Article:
Every year the Percy FitzPatrick Institute and Wild Bird Trust undertake the Okavango Wetland Bird Survey. This is a nine-year project that aims to use 71 wetland bird species as indicators of significant change in the flood regime and functioning of the Okavango Delta. The survey involves “poling” ourselves over 250 miles across this enigmatic...
Every year the Percy FitzPatrick Institute and Wild Bird Trust undertake the Okavango Wetland Bird Survey. This is a nine-year project that aims to use 71 wetland bird species as indicators of significant change in the flood regime and functioning of the Okavango Delta. The survey involves “poling” ourselves over 250 miles across this enigmatic alluvial fan in the middle of the Kalahari Desert. In 2013, the expedition was dedicated to the declaration of the Okavango Delta as a UNESCO World Heritage Site next year. Our teachers are the baYei River Bushman that have lived in the delta for over 250 years after migrating down from the Zambezi Valley with their “mokoros” or dug-out canoes. We have learnt how to pole mokoros safely past dangerous game, how to feed ourselves from the delta, and, most importantly, how to navigate the patchwork mosaic of channels, floodplains, lagoons, papyrus, reedbeds and thousands upon thousands of islands.
Please go to intotheokavango.org for a unique into our world on expedition. This collaboration between Jer Thorp and Steve Boyes, both 2013 Emerging Explorers at the National Geographic Society, is an effort to represent rich data from a research expedition into one of the remotest locations on earth LIVE online for the world to see… We had a transponder updating our location live everyday and, at the end of the day, we would upload all bird sightings, comments, photos, and sounds from the day. We even had data from temperature loggers and heart rate monitors uploaded live each day.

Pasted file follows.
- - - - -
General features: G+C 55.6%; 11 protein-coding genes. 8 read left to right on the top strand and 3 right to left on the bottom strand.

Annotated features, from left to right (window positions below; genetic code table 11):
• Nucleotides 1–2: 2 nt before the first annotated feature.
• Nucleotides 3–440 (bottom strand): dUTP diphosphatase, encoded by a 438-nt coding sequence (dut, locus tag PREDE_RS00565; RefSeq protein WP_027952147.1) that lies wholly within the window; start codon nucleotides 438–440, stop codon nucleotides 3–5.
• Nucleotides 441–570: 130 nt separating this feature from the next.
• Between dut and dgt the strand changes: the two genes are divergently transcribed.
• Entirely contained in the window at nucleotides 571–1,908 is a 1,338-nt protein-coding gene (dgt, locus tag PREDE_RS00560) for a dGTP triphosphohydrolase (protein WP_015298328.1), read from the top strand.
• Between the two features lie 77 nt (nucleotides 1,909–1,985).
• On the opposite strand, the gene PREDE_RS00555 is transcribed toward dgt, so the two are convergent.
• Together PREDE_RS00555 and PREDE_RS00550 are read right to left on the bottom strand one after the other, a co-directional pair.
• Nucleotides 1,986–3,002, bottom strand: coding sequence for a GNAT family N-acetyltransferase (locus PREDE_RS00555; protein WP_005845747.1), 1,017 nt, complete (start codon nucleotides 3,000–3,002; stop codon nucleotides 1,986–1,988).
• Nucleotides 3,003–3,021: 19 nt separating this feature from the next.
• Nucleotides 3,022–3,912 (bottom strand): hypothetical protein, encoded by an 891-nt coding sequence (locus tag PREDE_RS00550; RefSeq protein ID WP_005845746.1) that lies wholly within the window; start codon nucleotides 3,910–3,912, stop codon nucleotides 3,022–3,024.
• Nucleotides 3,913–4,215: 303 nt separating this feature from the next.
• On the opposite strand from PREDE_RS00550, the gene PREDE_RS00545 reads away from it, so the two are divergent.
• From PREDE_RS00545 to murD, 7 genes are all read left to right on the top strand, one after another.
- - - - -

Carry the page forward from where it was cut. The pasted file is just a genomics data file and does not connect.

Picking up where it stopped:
Please have a look at the presentation on the Okavango Delta at the 2013 Explorer Symposium in Washington DC at the National Geographic Society: http://youtu.be/vAiP1iOv23M
PLEASE READ LINKS TO BLOGS UPLOADED EVERYDAY ON 2013 EXPEDITION…
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Meet the Author
Steve Boyes has dedicated his life to conserving Africa's wilderness areas and the species that depend upon them. After having worked as a camp manager and wilderness guide in the Okavango Delta and doing his PhD field work on the little-known Meyer's Parrot, Steve took up a position as a Centre of Excellence Postdoctoral Fellow at the Percy FitzPatrick Institute of African Ornithology. He has since been appointed the Scientific Director of the Wild Bird Trust and is a 2014 TED Fellow. His work takes him all over Africa, but his day-to-day activities are committed to South Africa's endemic and Critically Endangered Cape Parrot (Poicephalus robustus). Based in Hogsback Village in the Eastern Cape (South Africa), Steve runs the Cape Parrot Project, which aims to stimulate positive change for the species through high-quality research and community-based conservation action. When not in Hogsback, Steve can be found in the Okavango Delta where he explores remote areas of this wetland wilderness on "mokoros" or dug-out canoes to study endangered bird species in areas that are otherwise inaccessible. Steve is a 2013 National Geographic Emerging Explorer for his work in the Okavango Delta and on the Cape Parrot Project.